This quotation is from a post from Choral Net by Scott Dorsey. Choral Net is a wonderful resource for choirs and leaders alike. I have learned much from being able to share with directors from all over the world. My how times have changed. When I was teaching school, it was an effort to talk to the teacher in the next school never mind one in France. Oh I LOVE technology. But as much as times have sped up, we often use music written many years ago so this is an interesting idea.
"While watching a classic old black & white move recently, one was struck by the incredible changes that have taken place in the role gender plays in society. In his article, “Church Musicians and Inclusive Language: A Beginning” (Central Division Resound Vol.34, No.1), Andy Call discusses how the use of words reflects such changes:
Regardless of our personal feelings about the debate over gender-neutral or gender-inclusive vocabulary, that vocabulary is now a part of the fabric of our language.
We do have to listen to the words we use when speaking but as Scott has suggested perhaps we need to think about changing words in old text to suit a present day norm. I think that the debate is not just about gender but about any group of people.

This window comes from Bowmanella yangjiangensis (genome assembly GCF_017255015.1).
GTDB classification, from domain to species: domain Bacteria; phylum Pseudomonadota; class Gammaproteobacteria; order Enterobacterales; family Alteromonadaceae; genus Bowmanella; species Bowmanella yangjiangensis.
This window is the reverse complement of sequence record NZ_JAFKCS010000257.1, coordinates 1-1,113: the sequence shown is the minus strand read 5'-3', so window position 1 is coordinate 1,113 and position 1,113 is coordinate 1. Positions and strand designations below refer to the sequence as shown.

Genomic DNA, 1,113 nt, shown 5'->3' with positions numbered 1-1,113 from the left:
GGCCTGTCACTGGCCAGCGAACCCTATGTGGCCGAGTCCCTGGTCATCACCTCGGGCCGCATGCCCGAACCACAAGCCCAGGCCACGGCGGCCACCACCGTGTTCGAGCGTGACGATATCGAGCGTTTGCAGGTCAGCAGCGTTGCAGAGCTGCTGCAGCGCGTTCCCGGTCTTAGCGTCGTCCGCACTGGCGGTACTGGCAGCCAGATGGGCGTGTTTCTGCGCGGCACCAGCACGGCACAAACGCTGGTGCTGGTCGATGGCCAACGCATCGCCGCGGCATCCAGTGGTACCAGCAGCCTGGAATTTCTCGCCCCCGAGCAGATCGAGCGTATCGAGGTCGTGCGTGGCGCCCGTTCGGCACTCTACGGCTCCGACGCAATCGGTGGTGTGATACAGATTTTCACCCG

1. Should we change the words? Changing words can change the rhythm and feel of a piece. Singing old songs means we will be representing that period in time. I think we need to be aware of that and discuss the none inclusiveness of the language not matter what ages our choir represents. I tend to even mention it when we perform if it is appropriate.
2. Should we sing that song? Perhaps, if the song has a very skewed use of language, it might be inappropriate to be sung. Is the music worth the use of language that is derogatory towards a certain group of people? I think not. If I wouldn't be comfortable saying the words, then I certainly won't sing them. Even if we change the words of a well know song, the old and perhaps insulting words may still be remembered. My vote is nix the song.
3. How do we decide? Common sense is our biggest ally. Put yourself in the other's shoes. Ask others and if they feel at all uncomfortable then let that common sense kick in. There has got to be something else out there more important than that single song.
What do you do?